The way hearing aids, no matter how finely tuned, pick up all sounds and dump them down our ear canals, as mine do. Or how when I put mine and turn them on I’m bombarded with loud, slightly metallic sound for a minute or so before my brain adjusts to being in “hearing mode”.
Hello Ian. Yes…..”he doesn’t always wear his hearing aids”……I’d forgotten about that one. I think what people truly don’t “get” is that a hearing aid is not a magical solution. It’s become a bit of a cliche in hearing loss circles that a hearing aid is not like a pair of glasses but I think people who can hear really don’t understand that.
Spot on observations Vera. It is a thoughtless, unkind and belittling act for someone to judge someone with genuine problems in this way. And for myself I think it’s appropriate to tell owner of said offensive remark up front that you find the remark offensive. Further to tell them directly that it is upsetting to hear hearing loss difficulties being trivialised in this way. That hearing loss is not a joke but a heartbreaking disability to suffer from. That many make extraordinary efforts to communicate verbally as best they can despite how exhausting that effort can be. Tell them upfront you are shocked, nay horrified to hear them say such a thing and that you hope they don’t go round telling other people the same thing about you.
The shame is theirs. The embarrassment is theirs. Let them own it, not you.
Hi Mira. The problem with this, I think, is that often I genuinely like the people saying such things and I genuinely don’t think they are trying to be mean. So I try to explain things to them rather than condemn them. It’s a balance, isn’t it, because other times I think we need to be more militant.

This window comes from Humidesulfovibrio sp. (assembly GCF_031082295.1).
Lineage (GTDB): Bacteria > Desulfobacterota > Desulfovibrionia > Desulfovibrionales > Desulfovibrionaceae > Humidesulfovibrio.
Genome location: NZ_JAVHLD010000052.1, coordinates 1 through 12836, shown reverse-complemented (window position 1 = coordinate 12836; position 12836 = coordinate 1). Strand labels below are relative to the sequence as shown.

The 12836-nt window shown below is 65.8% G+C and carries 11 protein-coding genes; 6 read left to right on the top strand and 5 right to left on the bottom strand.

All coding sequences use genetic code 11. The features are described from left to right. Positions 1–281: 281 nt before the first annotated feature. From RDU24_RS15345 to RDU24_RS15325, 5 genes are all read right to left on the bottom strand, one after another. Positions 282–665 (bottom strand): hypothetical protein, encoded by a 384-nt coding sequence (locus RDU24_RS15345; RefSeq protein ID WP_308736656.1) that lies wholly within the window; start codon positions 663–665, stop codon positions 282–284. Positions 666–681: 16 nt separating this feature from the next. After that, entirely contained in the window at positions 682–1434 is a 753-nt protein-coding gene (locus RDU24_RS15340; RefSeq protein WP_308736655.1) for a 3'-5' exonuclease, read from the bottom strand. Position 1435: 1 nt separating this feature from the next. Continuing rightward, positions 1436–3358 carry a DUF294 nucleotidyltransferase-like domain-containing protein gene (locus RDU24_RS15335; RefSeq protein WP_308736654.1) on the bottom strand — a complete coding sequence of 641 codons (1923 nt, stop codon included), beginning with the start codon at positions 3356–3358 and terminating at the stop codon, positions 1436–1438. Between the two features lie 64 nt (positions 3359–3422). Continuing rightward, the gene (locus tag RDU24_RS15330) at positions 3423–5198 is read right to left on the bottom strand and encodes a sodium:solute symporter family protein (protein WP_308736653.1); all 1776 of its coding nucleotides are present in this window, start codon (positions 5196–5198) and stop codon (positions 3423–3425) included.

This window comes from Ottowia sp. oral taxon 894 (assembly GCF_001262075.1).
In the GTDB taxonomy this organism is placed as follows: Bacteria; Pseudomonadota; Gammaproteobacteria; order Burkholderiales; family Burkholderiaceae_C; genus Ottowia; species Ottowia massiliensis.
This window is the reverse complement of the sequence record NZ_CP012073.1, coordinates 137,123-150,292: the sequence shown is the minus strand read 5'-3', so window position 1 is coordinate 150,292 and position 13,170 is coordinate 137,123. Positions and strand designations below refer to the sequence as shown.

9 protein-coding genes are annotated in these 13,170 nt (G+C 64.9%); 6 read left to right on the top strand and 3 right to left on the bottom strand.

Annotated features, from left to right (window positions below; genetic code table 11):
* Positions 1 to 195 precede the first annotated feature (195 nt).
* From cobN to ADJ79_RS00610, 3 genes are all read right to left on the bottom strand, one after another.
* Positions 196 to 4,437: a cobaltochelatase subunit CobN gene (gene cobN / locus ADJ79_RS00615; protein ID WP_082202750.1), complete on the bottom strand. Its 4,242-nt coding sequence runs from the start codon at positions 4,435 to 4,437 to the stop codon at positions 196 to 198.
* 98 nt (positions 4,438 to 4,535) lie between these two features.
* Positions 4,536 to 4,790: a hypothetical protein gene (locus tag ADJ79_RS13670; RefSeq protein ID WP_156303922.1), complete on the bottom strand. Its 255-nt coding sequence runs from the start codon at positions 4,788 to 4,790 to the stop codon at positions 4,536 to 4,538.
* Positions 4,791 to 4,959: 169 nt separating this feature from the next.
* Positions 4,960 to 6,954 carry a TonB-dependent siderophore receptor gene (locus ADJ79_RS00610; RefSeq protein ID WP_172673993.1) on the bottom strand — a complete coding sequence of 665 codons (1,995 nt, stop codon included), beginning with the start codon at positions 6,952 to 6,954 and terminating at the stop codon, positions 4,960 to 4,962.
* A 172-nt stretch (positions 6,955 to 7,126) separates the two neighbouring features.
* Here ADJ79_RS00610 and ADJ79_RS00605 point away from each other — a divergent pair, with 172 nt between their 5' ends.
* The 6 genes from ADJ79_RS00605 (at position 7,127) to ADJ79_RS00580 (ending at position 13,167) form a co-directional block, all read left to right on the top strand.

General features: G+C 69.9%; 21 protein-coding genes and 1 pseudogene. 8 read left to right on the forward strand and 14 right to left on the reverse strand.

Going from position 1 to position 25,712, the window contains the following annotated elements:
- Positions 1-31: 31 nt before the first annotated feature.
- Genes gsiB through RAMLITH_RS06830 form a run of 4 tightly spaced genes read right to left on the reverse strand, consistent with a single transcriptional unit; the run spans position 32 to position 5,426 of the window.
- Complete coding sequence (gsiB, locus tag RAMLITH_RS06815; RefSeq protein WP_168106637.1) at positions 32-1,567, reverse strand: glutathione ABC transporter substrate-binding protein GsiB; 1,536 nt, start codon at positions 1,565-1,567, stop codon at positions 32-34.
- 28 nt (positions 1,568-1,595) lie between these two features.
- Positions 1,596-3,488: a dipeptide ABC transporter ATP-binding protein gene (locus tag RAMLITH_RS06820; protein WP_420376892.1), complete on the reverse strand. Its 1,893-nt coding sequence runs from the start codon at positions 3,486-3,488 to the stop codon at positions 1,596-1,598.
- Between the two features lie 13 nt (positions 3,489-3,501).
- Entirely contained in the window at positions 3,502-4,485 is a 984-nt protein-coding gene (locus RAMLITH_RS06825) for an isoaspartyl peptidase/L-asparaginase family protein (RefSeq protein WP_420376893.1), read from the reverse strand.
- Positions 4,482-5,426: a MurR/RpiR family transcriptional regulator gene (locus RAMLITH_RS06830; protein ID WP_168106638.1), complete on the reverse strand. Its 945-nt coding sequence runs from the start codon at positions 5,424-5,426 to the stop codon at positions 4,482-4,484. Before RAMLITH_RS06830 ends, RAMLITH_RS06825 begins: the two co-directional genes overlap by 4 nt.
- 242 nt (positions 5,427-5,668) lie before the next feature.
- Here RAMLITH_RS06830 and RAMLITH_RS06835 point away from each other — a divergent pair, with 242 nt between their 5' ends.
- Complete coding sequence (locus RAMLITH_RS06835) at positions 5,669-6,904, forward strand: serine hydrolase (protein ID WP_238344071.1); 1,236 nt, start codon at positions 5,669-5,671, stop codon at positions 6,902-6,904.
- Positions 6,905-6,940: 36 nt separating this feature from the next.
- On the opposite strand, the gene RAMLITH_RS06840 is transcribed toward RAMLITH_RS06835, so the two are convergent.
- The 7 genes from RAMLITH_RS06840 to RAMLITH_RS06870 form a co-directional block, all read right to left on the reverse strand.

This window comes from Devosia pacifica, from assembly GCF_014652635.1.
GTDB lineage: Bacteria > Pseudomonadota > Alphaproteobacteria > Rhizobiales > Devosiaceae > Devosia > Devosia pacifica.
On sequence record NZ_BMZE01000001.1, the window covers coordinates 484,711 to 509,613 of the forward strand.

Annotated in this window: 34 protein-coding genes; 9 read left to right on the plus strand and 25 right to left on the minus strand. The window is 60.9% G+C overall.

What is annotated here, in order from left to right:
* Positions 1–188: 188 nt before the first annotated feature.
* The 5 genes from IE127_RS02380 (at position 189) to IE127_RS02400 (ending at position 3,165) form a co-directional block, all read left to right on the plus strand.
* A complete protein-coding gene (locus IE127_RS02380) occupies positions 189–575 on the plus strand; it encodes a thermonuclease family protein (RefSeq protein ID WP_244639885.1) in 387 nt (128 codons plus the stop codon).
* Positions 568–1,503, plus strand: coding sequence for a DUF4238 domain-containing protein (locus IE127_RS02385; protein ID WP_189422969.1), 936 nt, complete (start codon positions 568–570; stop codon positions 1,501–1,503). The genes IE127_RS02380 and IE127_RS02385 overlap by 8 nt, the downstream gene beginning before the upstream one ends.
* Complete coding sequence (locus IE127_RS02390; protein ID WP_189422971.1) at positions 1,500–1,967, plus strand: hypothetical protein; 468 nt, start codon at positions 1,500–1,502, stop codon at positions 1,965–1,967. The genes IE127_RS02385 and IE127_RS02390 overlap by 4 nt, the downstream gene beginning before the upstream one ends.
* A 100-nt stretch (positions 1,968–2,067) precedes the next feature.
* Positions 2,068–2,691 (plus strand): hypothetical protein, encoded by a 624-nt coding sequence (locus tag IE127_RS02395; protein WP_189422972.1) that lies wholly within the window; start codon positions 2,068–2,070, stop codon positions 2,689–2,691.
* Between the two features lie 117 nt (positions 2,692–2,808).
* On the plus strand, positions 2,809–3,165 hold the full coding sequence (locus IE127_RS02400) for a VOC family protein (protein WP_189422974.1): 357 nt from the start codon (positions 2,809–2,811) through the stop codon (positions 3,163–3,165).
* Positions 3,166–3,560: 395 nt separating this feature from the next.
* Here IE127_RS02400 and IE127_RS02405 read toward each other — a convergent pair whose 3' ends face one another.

So me! Deafness will never be truly understood by even those who are willing to try. If a person can’t walk then they can’t walk. There are however many different ways people are deaf. Meaning what some can hear, others can’t. Where some can manage others struggle. Strategies that work for one don’t help another and as you say strategies that work in one senario don’t work in another situation. How much energy I have that day, whether I’m under the weather, whether it’s a “good or bad ear day” (well, technically bad or worse ear days actually ha ha! I have menieres and fluctuating tinnitus etc) all make a massive difference. How I’d love to be able to enlighten and educate people!
The infinite variations of deafness make things even more confusing, I think, for other people. They get used to what one person with hearing loss can cope with only to find that everyone else is different (and what works for one person one day might not, as you say, work for the same person another day).